Sunday, April 29, 2012

Book Review - 7 Wonders That Will Change your Life by Glenn Beck and Keith Ablow, M.D.

First of all, I got turned off by Conservative Talk Radio quite some time ago.  Not necessarily because I disagreed with what was said.  Though there was some of that.  Mostly it was because of the divisive nature of their clamorous programs.  Beck was certainly not as bad as Limbaugh or Hannity, but all of them, in the end, were downers for me.  Chalk it up to weak character on my part if you must.  Perhaps I am an ostrich with my head in the sand, but I am far happier and far more productive if I stay away from all the hoopla.  Most of it doesn't lie within my circle of influence anyway; especially when considering where I live.

Considering that, I was reluctant to read this book.  I thought it too, would dishearten and depress me.  Oh, Contraire!  This turned out to be one of the most encouraging books I've read in a long long time.  Basically, it is the story of Beck's recovery from despair, confusion and alcoholism.  As such it is one of the more inspiring recovery stories I've read...and I've read a lot of them.

I especially enjoyed his treatment of synchronicity, "seeming coincidences actually turn out to have deep meaning and importance for...personal growth."  He called them bread crumbs and said, "Trust me:  if you just pick up the really obvious bread crumbs, you will find that you have more than enough to find your path.  It will transform your life.  God isn't trying to hide anything from you.  He is not being coy or playing game for His own amusement.  He's trying hard to show you the way."  Beck says,  "I decided to spend thirty days without dismissing any event in my life as coincidence.  Literally.  If the man at the gas pump next to mine asked me directions to a museum he was visiting, and I had recently read a magazine article about that very museum, I would go visit there.  If a woman dialed my cell phone and hung up once, then redialed and, upon hearing my voice, apologized to dialing the wrong number, I would say, "Well, may I ask who this is?"  Because maybe, just maybe, that person was supposed to enter my life in that seemingly random way.  If she hung up, so be it.  I wasn't going to dial back.  I didn't think I should have to chase bread crumbs, just pick up the ones that sort of sat still for me."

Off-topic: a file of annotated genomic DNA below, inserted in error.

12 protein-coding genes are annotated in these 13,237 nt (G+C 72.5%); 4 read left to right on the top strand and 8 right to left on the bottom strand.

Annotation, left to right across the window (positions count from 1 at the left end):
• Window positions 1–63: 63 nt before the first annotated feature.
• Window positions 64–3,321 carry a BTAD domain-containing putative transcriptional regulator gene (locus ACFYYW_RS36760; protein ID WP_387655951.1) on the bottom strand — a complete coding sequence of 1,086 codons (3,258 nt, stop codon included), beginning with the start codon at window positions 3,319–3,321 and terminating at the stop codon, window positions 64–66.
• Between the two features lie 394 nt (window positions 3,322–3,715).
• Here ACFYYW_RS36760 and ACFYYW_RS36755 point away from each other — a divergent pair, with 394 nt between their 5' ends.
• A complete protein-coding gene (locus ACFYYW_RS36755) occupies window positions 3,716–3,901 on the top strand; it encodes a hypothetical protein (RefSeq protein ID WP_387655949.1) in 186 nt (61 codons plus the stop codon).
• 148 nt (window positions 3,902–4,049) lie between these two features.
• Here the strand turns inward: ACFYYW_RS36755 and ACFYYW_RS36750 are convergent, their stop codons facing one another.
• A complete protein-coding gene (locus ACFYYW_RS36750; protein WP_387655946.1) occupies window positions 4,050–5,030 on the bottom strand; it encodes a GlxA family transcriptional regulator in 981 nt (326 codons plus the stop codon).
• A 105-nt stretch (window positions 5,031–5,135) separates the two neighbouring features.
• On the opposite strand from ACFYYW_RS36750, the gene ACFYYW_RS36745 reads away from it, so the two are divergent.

Glenn certainly made me anxious to watch for bread crumbs in my own life, which quite amazingly are more common, by far, than I expected.  Some of us might even call them tender mercies.  The key is to watch for them.

Now, I won't trouble you with any more details.  Let me just say that if you are seeking change and direction in your own life, this book is a great resource to stimulate the journey.  It most certainly has inspired and informed my own journey and I'm grateful for the great gift it was and is.


1 comment:

Booklogged said...

I like that idea of bread crumbs and God not trying to hide thins from us. Thanks for the great review.

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